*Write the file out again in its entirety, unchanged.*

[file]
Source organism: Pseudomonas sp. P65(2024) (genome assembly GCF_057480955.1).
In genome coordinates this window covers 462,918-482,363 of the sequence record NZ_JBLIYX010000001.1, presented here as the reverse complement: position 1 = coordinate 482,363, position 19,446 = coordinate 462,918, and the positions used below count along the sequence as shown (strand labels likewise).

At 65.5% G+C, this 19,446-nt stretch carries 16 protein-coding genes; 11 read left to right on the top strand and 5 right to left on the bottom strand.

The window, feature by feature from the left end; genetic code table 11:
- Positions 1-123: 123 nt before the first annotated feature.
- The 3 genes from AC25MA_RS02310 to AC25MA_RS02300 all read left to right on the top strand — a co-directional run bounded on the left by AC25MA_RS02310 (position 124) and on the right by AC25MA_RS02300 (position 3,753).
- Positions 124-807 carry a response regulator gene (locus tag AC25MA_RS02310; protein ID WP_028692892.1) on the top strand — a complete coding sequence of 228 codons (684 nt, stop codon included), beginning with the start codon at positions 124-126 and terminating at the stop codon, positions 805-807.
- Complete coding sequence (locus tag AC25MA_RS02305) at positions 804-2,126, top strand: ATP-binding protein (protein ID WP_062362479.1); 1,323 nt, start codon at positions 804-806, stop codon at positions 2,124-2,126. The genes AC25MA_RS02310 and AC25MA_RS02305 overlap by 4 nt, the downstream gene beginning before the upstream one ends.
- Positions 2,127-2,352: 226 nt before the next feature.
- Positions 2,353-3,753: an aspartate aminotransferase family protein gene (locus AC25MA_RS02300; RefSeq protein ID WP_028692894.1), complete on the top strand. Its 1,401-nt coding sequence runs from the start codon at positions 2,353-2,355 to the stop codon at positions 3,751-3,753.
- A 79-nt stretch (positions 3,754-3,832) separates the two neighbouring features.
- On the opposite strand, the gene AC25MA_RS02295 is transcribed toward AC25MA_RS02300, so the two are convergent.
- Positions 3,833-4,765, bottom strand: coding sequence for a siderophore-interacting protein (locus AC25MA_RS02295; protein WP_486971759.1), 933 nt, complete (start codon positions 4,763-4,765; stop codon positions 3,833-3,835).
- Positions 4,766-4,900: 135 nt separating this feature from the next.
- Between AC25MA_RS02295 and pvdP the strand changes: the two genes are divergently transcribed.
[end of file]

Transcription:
Source organism: Pseudomonas sp. P65(2024) (genome assembly GCF_057480955.1).
In genome coordinates this window covers 462,918-482,363 of the sequence record NZ_JBLIYX010000001.1, presented here as the reverse complement: position 1 = coordinate 482,363, position 19,446 = coordinate 462,918, and the positions used below count along the sequence as shown (strand labels likewise).

At 65.5% G+C, this 19,446-nt stretch carries 16 protein-coding genes; 11 read left to right on the top strand and 5 right to left on the bottom strand.

The window, feature by feature from the left end; genetic code table 11:
- Positions 1-123: 123 nt before the first annotated feature.
- The 3 genes from AC25MA_RS02310 to AC25MA_RS02300 all read left to right on the top strand — a co-directional run bounded on the left by AC25MA_RS02310 (position 124) and on the right by AC25MA_RS02300 (position 3,753).
- Positions 124-807 carry a response regulator gene (locus tag AC25MA_RS02310; protein ID WP_028692892.1) on the top strand — a complete coding sequence of 228 codons (684 nt, stop codon included), beginning with the start codon at positions 124-126 and terminating at the stop codon, positions 805-807.
- Complete coding sequence (locus tag AC25MA_RS02305) at positions 804-2,126, top strand: ATP-binding protein (protein ID WP_062362479.1); 1,323 nt, start codon at positions 804-806, stop codon at positions 2,124-2,126. The genes AC25MA_RS02310 and AC25MA_RS02305 overlap by 4 nt, the downstream gene beginning before the upstream one ends.
- Positions 2,127-2,352: 226 nt before the next feature.
- Positions 2,353-3,753: an aspartate aminotransferase family protein gene (locus AC25MA_RS02300; RefSeq protein ID WP_028692894.1), complete on the top strand. Its 1,401-nt coding sequence runs from the start codon at positions 2,353-2,355 to the stop codon at positions 3,751-3,753.
- A 79-nt stretch (positions 3,754-3,832) separates the two neighbouring features.
- On the opposite strand, the gene AC25MA_RS02295 is transcribed toward AC25MA_RS02300, so the two are convergent.
- Positions 3,833-4,765, bottom strand: coding sequence for a siderophore-interacting protein (locus AC25MA_RS02295; protein WP_486971759.1), 933 nt, complete (start codon positions 4,763-4,765; stop codon positions 3,833-3,835).
- Positions 4,766-4,900: 135 nt separating this feature from the next.
- Between AC25MA_RS02295 and pvdP the strand changes: the two genes are divergently transcribed.